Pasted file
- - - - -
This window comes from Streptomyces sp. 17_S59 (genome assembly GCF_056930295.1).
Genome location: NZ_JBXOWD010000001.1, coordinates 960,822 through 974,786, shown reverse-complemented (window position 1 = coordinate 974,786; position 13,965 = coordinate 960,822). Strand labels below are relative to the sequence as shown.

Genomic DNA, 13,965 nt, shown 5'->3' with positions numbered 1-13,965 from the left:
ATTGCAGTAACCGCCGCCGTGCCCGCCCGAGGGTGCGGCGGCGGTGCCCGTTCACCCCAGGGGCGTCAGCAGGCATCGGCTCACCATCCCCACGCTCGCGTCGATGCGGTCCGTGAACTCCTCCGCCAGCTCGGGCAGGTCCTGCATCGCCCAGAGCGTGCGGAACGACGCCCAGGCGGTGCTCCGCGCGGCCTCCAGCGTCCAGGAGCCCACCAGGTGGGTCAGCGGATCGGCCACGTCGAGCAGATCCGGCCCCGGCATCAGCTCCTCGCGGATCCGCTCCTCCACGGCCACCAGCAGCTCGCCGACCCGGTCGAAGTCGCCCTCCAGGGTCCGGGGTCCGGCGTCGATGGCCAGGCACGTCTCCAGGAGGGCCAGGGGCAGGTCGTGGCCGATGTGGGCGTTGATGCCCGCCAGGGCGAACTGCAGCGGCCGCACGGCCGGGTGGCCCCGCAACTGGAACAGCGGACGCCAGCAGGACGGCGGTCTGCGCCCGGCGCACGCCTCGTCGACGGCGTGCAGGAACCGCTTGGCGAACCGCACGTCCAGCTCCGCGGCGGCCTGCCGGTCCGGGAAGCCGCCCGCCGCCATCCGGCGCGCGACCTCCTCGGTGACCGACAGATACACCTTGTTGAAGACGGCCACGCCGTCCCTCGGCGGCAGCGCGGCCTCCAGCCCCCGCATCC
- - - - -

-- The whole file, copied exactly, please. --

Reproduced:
This window comes from Streptomyces sp. 17_S59 (genome assembly GCF_056930295.1).
Genome location: NZ_JBXOWD010000001.1, coordinates 960,822 through 974,786, shown reverse-complemented (window position 1 = coordinate 974,786; position 13,965 = coordinate 960,822). Strand labels below are relative to the sequence as shown.

Genomic DNA, 13,965 nt, shown 5'->3' with positions numbered 1-13,965 from the left:
ATTGCAGTAACCGCCGCCGTGCCCGCCCGAGGGTGCGGCGGCGGTGCCCGTTCACCCCAGGGGCGTCAGCAGGCATCGGCTCACCATCCCCACGCTCGCGTCGATGCGGTCCGTGAACTCCTCCGCCAGCTCGGGCAGGTCCTGCATCGCCCAGAGCGTGCGGAACGACGCCCAGGCGGTGCTCCGCGCGGCCTCCAGCGTCCAGGAGCCCACCAGGTGGGTCAGCGGATCGGCCACGTCGAGCAGATCCGGCCCCGGCATCAGCTCCTCGCGGATCCGCTCCTCCACGGCCACCAGCAGCTCGCCGACCCGGTCGAAGTCGCCCTCCAGGGTCCGGGGTCCGGCGTCGATGGCCAGGCACGTCTCCAGGAGGGCCAGGGGCAGGTCGTGGCCGATGTGGGCGTTGATGCCCGCCAGGGCGAACTGCAGCGGCCGCACGGCCGGGTGGCCCCGCAACTGGAACAGCGGACGCCAGCAGGACGGCGGTCTGCGCCCGGCGCACGCCTCGTCGACGGCGTGCAGGAACCGCTTGGCGAACCGCACGTCCAGCTCCGCGGCGGCCTGCCGGTCCGGGAAGCCGCCCGCCGCCATCCGGCGCGCGACCTCCTCGGTGACCGACAGATACACCTTGTTGAAGACGGCCACGCCGTCCCTCGGCGGCAGCGCGGCCTCCAGCCCCCGCATCC